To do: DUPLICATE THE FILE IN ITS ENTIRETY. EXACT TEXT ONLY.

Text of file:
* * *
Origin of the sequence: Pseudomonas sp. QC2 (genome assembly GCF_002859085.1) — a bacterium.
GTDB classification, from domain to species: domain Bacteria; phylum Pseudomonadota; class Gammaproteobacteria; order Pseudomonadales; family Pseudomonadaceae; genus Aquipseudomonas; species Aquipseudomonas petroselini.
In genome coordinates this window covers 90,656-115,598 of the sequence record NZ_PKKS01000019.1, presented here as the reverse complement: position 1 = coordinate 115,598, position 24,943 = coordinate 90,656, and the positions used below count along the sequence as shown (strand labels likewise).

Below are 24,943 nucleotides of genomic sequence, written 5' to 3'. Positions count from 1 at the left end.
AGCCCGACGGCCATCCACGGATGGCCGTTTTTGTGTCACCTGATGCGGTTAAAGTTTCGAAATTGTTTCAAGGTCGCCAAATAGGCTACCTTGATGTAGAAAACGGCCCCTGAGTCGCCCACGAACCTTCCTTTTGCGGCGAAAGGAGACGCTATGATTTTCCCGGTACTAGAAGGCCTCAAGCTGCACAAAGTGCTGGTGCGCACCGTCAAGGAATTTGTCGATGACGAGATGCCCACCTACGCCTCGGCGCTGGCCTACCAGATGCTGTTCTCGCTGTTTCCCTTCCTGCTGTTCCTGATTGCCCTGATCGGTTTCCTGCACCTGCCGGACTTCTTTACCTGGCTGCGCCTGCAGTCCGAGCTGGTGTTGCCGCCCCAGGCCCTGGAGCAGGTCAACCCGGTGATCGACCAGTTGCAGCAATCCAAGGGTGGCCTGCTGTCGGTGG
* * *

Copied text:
Origin of the sequence: Pseudomonas sp. QC2 (genome assembly GCF_002859085.1) — a bacterium.
GTDB classification, from domain to species: domain Bacteria; phylum Pseudomonadota; class Gammaproteobacteria; order Pseudomonadales; family Pseudomonadaceae; genus Aquipseudomonas; species Aquipseudomonas petroselini.
In genome coordinates this window covers 90,656-115,598 of the sequence record NZ_PKKS01000019.1, presented here as the reverse complement: position 1 = coordinate 115,598, position 24,943 = coordinate 90,656, and the positions used below count along the sequence as shown (strand labels likewise).

Below are 24,943 nucleotides of genomic sequence, written 5' to 3'. Positions count from 1 at the left end.
AGCCCGACGGCCATCCACGGATGGCCGTTTTTGTGTCACCTGATGCGGTTAAAGTTTCGAAATTGTTTCAAGGTCGCCAAATAGGCTACCTTGATGTAGAAAACGGCCCCTGAGTCGCCCACGAACCTTCCTTTTGCGGCGAAAGGAGACGCTATGATTTTCCCGGTACTAGAAGGCCTCAAGCTGCACAAAGTGCTGGTGCGCACCGTCAAGGAATTTGTCGATGACGAGATGCCCACCTACGCCTCGGCGCTGGCCTACCAGATGCTGTTCTCGCTGTTTCCCTTCCTGCTGTTCCTGATTGCCCTGATCGGTTTCCTGCACCTGCCGGACTTCTTTACCTGGCTGCGCCTGCAGTCCGAGCTGGTGTTGCCGCCCCAGGCCCTGGAGCAGGTCAACCCGGTGATCGACCAGTTGCAGCAATCCAAGGGTGGCCTGCTGTCGGTGG